Sachin Chaturvedi, director-general at the Research and Information System for Developing Countries (RIS) is happy that this time, unlike in the past, the government proactively took steps against US pressures by carefully identifying commodities likely to hurt the Trump administration. “They have chosen commodities exported by the farmer groups which are extremely vocal in US politics. Most of the 30 commodities chosen like almond etc. are exported mostly from the midland area where the production is the maximum. By choosing agriculture commodities I think we have struck at the right place, as it may potentially force the US to reconsider their move,” says Chaturvedi.

Besides the US, India has been facing pressure over trade imbalances or market access from several countries as it strives to expand its exports, currently around $304 billion in total. As commerce minister Suresh Prabhu admitted at a rec­ent industry meeting, “We are trying to res­olve trade disputes with so many countries. We want to make sure that India remains a friend of all countries of the world whether in Southeast Asia, the Far East including our good friend Japan, the Middle East, Africa or Latin America.”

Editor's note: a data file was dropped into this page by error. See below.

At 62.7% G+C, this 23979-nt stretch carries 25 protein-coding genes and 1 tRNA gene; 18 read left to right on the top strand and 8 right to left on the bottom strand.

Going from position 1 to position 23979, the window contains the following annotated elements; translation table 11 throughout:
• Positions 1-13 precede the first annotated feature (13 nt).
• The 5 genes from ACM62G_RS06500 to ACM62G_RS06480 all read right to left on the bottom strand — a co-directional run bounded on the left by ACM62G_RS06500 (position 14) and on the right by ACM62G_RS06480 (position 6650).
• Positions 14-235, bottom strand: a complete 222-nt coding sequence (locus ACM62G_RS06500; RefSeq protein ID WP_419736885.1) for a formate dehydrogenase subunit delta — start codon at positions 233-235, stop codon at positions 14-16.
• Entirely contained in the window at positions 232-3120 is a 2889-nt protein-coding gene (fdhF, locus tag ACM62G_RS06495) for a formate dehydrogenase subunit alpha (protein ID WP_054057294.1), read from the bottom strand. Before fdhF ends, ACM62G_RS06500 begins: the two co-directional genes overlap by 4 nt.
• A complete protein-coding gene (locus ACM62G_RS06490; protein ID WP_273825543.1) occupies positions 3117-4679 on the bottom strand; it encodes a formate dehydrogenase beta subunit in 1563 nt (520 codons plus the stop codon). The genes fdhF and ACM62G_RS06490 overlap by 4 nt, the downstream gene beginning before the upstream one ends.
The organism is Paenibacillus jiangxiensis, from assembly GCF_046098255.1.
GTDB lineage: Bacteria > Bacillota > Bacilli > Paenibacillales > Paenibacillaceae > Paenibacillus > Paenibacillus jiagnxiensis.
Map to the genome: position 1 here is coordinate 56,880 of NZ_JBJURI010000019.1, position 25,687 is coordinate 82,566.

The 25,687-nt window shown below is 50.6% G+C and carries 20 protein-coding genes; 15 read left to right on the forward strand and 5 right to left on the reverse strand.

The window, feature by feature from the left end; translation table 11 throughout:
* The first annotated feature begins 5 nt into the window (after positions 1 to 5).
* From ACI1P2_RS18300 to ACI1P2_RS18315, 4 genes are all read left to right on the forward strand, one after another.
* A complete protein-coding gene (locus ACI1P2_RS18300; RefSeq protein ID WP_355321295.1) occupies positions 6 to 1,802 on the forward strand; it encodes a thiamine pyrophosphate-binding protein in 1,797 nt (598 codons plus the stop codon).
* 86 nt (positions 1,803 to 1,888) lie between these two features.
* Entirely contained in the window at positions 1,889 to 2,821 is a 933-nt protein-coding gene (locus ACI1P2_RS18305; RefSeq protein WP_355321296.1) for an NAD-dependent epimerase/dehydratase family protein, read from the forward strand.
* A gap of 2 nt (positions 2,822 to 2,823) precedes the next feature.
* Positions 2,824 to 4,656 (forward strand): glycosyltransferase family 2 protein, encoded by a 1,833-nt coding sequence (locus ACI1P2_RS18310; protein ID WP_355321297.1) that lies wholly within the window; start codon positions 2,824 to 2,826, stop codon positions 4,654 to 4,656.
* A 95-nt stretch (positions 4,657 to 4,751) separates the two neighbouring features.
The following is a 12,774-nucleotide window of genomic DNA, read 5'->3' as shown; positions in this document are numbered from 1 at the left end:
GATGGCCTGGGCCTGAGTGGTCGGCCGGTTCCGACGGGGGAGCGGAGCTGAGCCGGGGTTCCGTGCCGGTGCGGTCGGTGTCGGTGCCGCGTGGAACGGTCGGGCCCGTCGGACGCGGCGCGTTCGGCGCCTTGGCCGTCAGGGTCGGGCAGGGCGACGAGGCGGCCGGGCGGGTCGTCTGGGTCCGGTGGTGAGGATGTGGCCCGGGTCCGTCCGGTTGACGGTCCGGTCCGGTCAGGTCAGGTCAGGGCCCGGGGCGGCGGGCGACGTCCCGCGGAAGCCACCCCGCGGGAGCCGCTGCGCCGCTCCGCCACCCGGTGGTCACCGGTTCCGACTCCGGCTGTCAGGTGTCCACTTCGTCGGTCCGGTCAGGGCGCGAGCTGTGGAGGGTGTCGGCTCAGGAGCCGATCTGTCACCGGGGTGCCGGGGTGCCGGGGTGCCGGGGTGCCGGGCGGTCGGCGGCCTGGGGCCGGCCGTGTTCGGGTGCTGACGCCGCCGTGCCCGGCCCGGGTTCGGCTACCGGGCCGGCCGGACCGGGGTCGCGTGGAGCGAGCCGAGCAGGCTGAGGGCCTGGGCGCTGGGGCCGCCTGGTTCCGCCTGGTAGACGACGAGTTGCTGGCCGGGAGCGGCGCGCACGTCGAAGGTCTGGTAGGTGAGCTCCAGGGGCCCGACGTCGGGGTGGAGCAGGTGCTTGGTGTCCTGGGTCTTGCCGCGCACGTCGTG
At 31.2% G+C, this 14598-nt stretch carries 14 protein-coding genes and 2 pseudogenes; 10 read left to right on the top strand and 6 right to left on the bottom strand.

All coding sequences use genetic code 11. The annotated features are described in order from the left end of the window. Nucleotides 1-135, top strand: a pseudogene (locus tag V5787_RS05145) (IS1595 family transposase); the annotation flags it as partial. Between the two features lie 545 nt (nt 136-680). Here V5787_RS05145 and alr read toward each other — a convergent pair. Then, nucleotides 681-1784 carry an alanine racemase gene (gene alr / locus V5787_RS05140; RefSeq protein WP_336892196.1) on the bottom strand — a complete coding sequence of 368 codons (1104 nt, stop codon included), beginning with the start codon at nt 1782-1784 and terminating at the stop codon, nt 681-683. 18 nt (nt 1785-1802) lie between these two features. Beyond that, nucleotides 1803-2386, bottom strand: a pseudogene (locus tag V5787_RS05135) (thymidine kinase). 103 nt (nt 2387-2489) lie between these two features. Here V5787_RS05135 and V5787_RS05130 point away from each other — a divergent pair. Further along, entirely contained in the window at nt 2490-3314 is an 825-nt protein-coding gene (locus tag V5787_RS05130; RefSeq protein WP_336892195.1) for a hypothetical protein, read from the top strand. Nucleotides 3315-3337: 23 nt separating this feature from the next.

India is not alone in fighting for greater market access as several nations strive to rework the rules to tilt the trade in their own favour. Biswajit Dhar, professor of economics at Jawaharlal Nehru University, says, “We are closer to the reality that protectionism is going to raise its ugly head. It is going to be a tit-for-tat strategy. Not just with the US but also with others like China and the EU, it is becoming a reality. As a consequence, the global economy may face the brunt, just when expectations were that the 2008 crisis and its impact had been left behind,” says Dhar.

Escalation in trade wars led by the US has spurred International Monetary Fund chief Christine Lagarde to warn of clouds over the global economy “getting darker by the day”. “The biggest and darkest cloud that we see is the deterioration in confidence that is prompted by an attempt to challenge the way in which trade has been conducted, in which relationships have been handled and in which multilateral organisations have been ­operating,” Lagarde said earlier this month at a high-level meeting that ­inc­­l­uded representatives of several global organisations including the WTO.

The warning could not have come too soon as many countries including India are looking forward to higher economic growth amid several challenges including high crude oil prices. In this scenario, the trade wars are fast putting up hurdles that could well slow down global trade, with countries including the US, China and the EU among others adopting protectionism and imposing high tariffs to safeguard their domestic markets.